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Neutral Genetic Diversity in a Metapopulation with Recurrent Local Extinction and Recolonization
John R. Pannell and Brian Charlesworth
Vol. 53, No. 3 (Jun., 1999), pp. 664-676
Published by: Society for the Study of Evolution
Stable URL: http://www.jstor.org/stable/2640708
Page Count: 13
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Many species exist as metapopulations in balance between local population extinction and recolonization, processes that may strongly affect the distribution of neutral genetic diversity within demes and in the metapopulation as a whole. In this paper we use both the infinite-alleles and the infinite-sites models to reframe Slatkin's propagule-pool and migrant-pool models in terms of mean within-deme and among-deme genetic diversity; the infinite-sites model is particularly relevant to DNA sequence data. Population turnover causes a major reduction in neutral genetic diversity within demes, πS, and in the metapopulation as a whole, πT. This effect is particularly strong for propagule-pool colonization, in which colonists are drawn from a single extant deme. Because metapopulation dynamics affect both within-deme and total metapopulation diversity similarly, comparisons between species with different ecologies on the basis of ratios such as FST are difficult to interpret and absolute measures of divergence between populations should be used as well. Although the value of FST in a metapopulation with local extinction depends strongly on the mode of colonization, this has almost no effect on the numerator of the FST ratio, πT - πS, so that FST is influenced mainly by the effect of the colonization mode on the denominator (πT). Our results also indicate that it is inappropriate to use measures of average within-deme diversity in species with population turnover to estimate the scaled mutation rate, θ, because extinction can greatly reduce πS. Finally, we discuss the effect of population turnover on the effective size of a metapopulation.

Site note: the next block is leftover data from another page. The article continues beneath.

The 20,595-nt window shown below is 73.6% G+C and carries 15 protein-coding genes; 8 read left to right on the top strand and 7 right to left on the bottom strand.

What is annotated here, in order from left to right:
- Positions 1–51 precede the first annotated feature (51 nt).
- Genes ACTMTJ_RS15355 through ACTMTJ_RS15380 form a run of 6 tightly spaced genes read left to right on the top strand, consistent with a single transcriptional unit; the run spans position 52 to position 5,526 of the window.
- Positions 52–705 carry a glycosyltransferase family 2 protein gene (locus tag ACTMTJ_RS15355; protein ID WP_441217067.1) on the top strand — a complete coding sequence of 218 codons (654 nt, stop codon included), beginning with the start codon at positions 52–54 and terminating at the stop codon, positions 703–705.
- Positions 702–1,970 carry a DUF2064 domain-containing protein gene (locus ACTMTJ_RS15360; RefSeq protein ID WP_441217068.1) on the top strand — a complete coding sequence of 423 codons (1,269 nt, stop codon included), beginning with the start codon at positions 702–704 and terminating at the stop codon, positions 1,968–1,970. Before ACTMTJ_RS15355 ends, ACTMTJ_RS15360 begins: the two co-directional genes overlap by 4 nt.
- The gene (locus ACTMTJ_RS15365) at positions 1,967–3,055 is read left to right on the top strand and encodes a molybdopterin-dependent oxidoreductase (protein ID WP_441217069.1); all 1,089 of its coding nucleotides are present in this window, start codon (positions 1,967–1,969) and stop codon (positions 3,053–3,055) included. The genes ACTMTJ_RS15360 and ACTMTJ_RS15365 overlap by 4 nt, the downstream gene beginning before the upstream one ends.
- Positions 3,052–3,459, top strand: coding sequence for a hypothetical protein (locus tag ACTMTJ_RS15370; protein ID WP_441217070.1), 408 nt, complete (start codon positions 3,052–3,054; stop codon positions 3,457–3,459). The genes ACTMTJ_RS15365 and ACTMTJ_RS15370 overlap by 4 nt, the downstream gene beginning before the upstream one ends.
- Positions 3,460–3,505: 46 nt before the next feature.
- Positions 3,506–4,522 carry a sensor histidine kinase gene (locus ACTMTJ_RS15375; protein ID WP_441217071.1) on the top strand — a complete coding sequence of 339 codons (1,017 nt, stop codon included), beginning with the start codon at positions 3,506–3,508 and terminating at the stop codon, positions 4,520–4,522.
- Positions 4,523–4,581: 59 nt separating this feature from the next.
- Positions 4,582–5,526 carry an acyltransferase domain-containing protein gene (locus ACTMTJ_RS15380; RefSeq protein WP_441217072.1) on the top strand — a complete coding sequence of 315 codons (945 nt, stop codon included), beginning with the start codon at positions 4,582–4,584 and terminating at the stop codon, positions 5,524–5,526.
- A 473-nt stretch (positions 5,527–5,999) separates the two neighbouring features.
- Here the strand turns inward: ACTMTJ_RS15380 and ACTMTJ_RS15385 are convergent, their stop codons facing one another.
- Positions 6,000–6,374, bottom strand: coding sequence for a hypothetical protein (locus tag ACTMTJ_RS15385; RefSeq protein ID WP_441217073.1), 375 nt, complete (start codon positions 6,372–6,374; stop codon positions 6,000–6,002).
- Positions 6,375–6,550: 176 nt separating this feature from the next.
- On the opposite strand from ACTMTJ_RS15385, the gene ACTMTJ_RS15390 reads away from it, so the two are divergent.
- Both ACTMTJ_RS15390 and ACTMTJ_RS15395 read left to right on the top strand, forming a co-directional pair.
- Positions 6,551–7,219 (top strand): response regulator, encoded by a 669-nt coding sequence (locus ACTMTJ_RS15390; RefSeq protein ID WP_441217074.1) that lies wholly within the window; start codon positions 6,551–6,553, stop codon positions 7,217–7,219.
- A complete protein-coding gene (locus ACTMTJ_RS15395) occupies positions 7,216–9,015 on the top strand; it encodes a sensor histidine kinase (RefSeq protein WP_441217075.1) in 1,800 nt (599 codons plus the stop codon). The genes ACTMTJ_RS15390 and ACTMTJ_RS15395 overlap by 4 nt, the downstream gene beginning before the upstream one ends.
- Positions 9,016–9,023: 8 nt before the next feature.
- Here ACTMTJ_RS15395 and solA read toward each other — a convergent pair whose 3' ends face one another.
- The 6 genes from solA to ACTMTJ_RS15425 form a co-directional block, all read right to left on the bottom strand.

Evolution © 1999 Society for the Study of Evolution